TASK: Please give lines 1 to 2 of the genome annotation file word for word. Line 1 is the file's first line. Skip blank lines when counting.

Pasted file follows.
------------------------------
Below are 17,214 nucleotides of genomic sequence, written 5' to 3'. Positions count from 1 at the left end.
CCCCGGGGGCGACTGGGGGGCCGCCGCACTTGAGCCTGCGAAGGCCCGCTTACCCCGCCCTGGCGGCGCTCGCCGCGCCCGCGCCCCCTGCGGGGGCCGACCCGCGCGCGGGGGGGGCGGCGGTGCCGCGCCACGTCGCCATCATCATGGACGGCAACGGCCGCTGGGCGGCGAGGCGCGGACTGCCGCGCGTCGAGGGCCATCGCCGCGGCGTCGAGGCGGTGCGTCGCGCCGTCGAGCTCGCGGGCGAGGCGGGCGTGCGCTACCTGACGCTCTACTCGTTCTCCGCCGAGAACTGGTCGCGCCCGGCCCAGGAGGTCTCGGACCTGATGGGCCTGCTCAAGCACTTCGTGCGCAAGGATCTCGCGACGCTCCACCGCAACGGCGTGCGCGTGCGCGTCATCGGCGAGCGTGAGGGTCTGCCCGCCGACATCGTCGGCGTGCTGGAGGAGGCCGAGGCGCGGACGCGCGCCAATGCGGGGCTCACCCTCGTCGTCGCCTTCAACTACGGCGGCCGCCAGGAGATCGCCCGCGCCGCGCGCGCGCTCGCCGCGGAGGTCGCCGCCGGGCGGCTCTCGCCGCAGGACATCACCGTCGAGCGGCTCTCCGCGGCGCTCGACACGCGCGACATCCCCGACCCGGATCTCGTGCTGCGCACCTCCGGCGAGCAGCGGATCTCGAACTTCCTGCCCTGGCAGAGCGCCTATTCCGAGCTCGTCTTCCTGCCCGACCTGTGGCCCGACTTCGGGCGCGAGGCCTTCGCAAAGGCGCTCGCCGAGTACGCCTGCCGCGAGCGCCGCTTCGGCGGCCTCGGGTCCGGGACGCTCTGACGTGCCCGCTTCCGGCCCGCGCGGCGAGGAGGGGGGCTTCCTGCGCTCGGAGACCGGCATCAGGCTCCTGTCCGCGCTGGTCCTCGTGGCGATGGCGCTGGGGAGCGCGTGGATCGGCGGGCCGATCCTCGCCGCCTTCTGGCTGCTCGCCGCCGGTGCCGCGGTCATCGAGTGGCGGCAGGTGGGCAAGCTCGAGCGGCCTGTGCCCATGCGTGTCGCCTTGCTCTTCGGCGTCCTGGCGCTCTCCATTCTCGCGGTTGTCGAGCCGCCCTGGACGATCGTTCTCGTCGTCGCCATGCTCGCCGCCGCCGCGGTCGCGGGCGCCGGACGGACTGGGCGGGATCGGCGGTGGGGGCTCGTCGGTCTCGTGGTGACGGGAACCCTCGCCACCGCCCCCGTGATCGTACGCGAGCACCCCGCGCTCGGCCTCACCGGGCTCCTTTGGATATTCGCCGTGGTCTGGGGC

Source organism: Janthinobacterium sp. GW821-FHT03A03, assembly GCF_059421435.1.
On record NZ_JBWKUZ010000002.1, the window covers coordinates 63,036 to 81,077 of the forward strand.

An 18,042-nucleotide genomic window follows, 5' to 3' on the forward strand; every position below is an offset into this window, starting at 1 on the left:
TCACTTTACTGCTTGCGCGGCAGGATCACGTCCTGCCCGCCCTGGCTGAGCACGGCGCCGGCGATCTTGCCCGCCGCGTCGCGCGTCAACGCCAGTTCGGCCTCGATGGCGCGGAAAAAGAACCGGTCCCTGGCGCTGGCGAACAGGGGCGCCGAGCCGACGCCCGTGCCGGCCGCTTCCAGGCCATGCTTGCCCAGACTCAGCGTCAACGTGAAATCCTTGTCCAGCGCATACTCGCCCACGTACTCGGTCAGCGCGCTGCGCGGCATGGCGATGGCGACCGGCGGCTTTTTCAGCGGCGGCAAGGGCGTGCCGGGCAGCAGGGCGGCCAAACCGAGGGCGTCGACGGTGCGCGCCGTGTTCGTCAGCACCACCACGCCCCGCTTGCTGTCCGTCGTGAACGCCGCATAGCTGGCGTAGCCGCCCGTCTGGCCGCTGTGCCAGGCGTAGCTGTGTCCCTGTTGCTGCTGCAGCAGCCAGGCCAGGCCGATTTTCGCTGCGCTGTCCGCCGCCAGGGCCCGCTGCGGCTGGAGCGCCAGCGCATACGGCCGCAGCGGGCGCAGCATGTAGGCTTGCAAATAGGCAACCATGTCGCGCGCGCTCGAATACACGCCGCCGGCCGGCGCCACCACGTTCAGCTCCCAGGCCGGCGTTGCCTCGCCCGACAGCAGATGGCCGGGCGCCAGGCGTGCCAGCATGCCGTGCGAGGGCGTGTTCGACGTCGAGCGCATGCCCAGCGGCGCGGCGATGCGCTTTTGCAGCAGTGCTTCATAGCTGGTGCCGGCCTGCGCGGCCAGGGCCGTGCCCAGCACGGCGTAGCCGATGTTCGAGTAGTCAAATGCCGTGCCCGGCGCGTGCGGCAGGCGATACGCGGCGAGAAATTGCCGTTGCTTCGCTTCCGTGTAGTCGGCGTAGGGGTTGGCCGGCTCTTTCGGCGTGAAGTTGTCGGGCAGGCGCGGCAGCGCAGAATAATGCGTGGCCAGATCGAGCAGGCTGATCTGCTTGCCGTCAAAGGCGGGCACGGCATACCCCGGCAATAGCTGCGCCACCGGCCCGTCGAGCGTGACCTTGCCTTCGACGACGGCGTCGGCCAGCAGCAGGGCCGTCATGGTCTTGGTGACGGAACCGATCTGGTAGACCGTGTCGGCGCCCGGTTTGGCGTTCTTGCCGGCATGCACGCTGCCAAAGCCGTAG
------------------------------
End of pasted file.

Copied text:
Below are 17,214 nucleotides of genomic sequence, written 5' to 3'. Positions count from 1 at the left end.
CCCCGGGGGCGACTGGGGGGCCGCCGCACTTGAGCCTGCGAAGGCCCGCTTACCCCGCCCTGGCGGCGCTCGCCGCGCCCGCGCCCCCTGCGGGGGCCGACCCGCGCGCGGGGGGGGCGGCGGTGCCGCGCCACGTCGCCATCATCATGGACGGCAACGGCCGCTGGGCGGCGAGGCGCGGACTGCCGCGCGTCGAGGGCCATCGCCGCGGCGTCGAGGCGGTGCGTCGCGCCGTCGAGCTCGCGGGCGAGGCGGGCGTGCGCTACCTGACGCTCTACTCGTTCTCCGCCGAGAACTGGTCGCGCCCGGCCCAGGAGGTCTCGGACCTGATGGGCCTGCTCAAGCACTTCGTGCGCAAGGATCTCGCGACGCTCCACCGCAACGGCGTGCGCGTGCGCGTCATCGGCGAGCGTGAGGGTCTGCCCGCCGACATCGTCGGCGTGCTGGAGGAGGCCGAGGCGCGGACGCGCGCCAATGCGGGGCTCACCCTCGTCGTCGCCTTCAACTACGGCGGCCGCCAGGAGATCGCCCGCGCCGCGCGCGCGCTCGCCGCGGAGGTCGCCGCCGGGCGGCTCTCGCCGCAGGACATCACCGTCGAGCGGCTCTCCGCGGCGCTCGACACGCGCGACATCCCCGACCCGGATCTCGTGCTGCGCACCTCCGGCGAGCAGCGGATCTCGAACTTCCTGCCCTGGCAGAGCGCCTATTCCGAGCTCGTCTTCCTGCCCGACCTGTGGCCCGACTTCGGGCGCGAGGCCTTCGCAAAGGCGCTCGCCGAGTACGCCTGCCGCGAGCGCCGCTTCGGCGGCCTCGGGTCCGGGACGCTCTGACGTGCCCGCTTCCGGCCCGCGCGGCGAGGAGGGGGGCTTCCTGCGCTCGGAGACCGGCATCAGGCTCCTGTCCGCGCTGGTCCTCGTGGCGATGGCGCTGGGGAGCGCGTGGATCGGCGGGCCGATCCTCGCCGCCTTCTGGCTGCTCGCCGCCGGTGCCGCGGTCATCGAGTGGCGGCAGGTGGGCAAGCTCGAGCGGCCTGTGCCCATGCGTGTCGCCTTGCTCTTCGGCGTCCTGGCGCTCTCCATTCTCGCGGTTGTCGAGCCGCCCTGGACGATCGTTCTCGTCGTCGCCATGCTCGCCGCCGCCGCGGTCGCGGGCGCCGGACGGACTGGGCGGGATCGGCGGTGGGGGCTCGTCGGTCTCGTGGTGACGGGAACCCTCGCCACCGCCCCCGTGATCGTACGCGAGCACCCCGCGCTCGGCCTCACCGGGCTCCTTTGGATATTCGCCGTGGTCTGGGGC